Readers of a previous discussion on this list about Northrop Auditorium at the University of Minnesota, where C. Robert Fine, Wilma Cozart, and David Hall made so many Minneapolis Symphony Orchestra recordings for Mercury Records, may be interested in the concert Friday, May 2, by the Minnesota Orchestra. It reprised the Oct. 29, 1929 dedicatory concert with the Minneapolis Symphony Orchestra led by Henri Verbrugghen to celebrate the reopening of the Auditorium. It can be downloaded at http://www.deepdarkhole.info/sequential/Minnesota/Minnesota_2May2014.rar
The evening was a revelation for those who, like me, attended many years of concerts in the old Northrop Auditorium, with its absurd 4800 seats, from the 1950s to the 1970s. Mathematically, the refurbished auditorium is a little more than half the size of the original at 2700 seats. (Eugene Ormandy had suggested dynamite to fix Northrop's acoustics, but an architectural firm did it better.) To old-timers, it feels like it's about a third the size, with 3 balconies, the 3rd seeming very high indeed. On the main floor, row S, near the right side and just under the first balcony, the sound was wonderful. It had a reverberation that seemed just right (the old Northrop was utterly dead). The sound was warm, not harsh, with almost startling clarity in quiet passages, and a terrifically clear projection of the bass lines, one of the biggest problems in so many concert halls. In loud passages, the violins sometimes seemed overwhelmed, but one assumes that between a conductor and acoustician, that could be adjusted. In truth, the hall seemed possibly as good as Orchestra Hall in downtown Minneapolis and maybe even better, which for a full symphony orchestra would be very, very good indeed.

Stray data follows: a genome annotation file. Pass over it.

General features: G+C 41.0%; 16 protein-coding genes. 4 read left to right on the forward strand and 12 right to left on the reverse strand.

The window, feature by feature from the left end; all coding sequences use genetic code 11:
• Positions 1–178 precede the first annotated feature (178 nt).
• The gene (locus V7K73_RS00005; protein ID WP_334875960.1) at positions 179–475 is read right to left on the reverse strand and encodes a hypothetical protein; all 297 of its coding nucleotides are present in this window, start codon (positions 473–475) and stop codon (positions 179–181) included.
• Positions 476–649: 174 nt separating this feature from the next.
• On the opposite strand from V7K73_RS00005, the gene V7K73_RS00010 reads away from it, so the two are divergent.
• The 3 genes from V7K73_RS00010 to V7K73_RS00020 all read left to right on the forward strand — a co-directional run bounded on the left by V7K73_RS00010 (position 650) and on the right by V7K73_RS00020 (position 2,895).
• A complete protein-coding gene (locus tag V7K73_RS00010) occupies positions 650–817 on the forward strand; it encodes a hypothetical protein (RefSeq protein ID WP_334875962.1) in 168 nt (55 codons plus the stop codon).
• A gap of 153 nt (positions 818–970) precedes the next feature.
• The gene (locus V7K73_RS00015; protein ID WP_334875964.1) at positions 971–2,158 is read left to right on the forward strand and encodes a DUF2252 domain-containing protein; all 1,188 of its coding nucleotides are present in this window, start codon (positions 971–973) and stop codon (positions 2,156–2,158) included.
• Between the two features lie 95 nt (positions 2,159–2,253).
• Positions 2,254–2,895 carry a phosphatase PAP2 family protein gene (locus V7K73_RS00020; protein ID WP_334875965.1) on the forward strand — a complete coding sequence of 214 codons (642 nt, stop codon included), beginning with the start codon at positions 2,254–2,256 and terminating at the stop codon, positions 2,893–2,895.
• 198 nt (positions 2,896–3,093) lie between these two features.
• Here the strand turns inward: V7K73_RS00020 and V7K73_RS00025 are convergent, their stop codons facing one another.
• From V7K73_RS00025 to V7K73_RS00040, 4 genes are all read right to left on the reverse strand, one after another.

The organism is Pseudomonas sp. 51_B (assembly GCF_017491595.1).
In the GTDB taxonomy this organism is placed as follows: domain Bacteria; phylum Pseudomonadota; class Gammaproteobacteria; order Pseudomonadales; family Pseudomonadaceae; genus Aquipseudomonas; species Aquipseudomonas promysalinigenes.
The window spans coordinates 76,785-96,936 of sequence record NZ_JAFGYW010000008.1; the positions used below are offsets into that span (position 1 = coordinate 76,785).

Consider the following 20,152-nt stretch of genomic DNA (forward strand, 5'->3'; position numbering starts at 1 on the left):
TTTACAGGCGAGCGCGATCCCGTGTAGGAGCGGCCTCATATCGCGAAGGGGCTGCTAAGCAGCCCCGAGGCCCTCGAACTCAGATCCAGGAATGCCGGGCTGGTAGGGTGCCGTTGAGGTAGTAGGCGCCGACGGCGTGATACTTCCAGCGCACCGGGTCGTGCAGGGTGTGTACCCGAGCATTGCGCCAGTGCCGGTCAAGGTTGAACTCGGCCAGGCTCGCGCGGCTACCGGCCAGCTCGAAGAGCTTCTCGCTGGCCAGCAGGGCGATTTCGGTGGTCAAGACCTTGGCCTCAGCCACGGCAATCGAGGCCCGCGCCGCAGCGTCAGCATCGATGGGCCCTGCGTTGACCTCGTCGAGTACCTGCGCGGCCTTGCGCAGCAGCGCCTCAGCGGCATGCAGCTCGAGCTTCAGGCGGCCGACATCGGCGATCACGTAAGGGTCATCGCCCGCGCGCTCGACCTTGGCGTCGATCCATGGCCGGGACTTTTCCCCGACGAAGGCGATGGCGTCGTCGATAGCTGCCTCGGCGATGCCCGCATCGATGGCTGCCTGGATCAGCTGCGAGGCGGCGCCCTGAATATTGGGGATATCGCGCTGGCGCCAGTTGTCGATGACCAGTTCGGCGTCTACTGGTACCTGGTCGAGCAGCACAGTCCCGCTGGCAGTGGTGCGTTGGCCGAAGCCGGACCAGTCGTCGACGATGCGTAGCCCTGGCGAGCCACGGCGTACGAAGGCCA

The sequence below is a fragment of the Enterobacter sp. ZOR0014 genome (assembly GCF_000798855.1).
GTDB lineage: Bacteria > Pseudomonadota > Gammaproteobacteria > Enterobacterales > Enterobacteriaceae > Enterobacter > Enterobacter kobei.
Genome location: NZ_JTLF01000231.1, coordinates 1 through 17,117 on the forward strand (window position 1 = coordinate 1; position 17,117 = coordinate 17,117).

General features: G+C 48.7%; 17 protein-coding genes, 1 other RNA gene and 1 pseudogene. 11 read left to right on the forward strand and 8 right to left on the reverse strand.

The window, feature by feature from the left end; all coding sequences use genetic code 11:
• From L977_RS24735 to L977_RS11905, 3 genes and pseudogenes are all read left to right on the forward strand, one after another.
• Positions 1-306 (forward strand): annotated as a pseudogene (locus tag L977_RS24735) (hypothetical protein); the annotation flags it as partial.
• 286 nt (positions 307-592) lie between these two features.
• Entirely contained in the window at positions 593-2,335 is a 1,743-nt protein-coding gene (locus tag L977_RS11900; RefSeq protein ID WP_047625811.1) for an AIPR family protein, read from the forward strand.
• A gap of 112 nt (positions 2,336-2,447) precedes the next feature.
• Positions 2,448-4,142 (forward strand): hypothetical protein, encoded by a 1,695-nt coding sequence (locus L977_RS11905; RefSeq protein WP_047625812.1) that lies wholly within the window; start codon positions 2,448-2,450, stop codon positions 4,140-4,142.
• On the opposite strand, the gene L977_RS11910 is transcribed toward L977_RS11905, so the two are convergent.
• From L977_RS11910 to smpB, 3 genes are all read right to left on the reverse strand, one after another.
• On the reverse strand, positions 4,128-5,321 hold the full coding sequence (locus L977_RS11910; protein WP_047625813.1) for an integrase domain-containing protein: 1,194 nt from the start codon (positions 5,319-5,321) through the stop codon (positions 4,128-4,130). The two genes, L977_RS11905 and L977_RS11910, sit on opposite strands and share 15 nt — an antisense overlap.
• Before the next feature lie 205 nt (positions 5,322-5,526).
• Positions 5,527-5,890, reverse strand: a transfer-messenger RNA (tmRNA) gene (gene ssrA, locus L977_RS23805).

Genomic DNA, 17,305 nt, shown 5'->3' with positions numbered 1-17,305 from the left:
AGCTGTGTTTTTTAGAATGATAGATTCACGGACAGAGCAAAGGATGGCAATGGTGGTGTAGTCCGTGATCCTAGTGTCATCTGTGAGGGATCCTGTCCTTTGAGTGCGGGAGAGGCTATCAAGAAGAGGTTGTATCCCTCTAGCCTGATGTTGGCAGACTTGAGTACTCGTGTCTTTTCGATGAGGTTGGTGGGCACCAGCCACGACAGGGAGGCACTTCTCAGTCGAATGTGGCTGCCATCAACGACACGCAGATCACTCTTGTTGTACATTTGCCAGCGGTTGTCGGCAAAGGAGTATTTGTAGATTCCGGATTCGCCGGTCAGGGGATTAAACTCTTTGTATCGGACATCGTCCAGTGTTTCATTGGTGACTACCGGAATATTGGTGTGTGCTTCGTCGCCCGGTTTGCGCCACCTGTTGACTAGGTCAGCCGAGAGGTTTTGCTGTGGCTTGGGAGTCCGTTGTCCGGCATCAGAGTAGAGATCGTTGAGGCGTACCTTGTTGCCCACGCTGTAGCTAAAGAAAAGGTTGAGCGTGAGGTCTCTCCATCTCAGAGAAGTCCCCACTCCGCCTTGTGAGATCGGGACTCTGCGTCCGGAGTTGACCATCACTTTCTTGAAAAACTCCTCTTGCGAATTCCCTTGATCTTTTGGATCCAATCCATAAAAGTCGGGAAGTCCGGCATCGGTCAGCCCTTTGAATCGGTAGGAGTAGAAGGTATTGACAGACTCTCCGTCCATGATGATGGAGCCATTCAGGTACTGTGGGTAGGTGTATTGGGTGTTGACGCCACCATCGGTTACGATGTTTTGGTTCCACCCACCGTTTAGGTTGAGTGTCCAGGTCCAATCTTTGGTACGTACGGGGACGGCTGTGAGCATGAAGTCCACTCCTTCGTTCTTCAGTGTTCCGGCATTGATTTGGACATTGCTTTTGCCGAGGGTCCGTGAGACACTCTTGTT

Maybe sadly, it's not likely to get used that much for big orchestra concerts. The Minnesota Orchestra now has Orchestra Hall, and the cost of bringing visiting orchestras has become prohibitively high. Condoleeza Rice just filled the auditorium several weeks ago and Bill O'Reilly and Dennis Miller are coming (making up for the University's liberal reputation?). Also coming are an Irish tenor, Daniel O'Donnell, and Bob Weir (advertised as a "founding member of the Grateful Dead" & Ratdog; the auditorium is equipped with a frightful bank of speakers, which one assumes that O'Donnell, Weir, and Ratdog will use. Plus, the new stage was designed to accommodate ballet, which prospered even in the old auditorium despite cramped quarters, and the American Ballet Theater opened Northrop in April. Times change, and so do venues.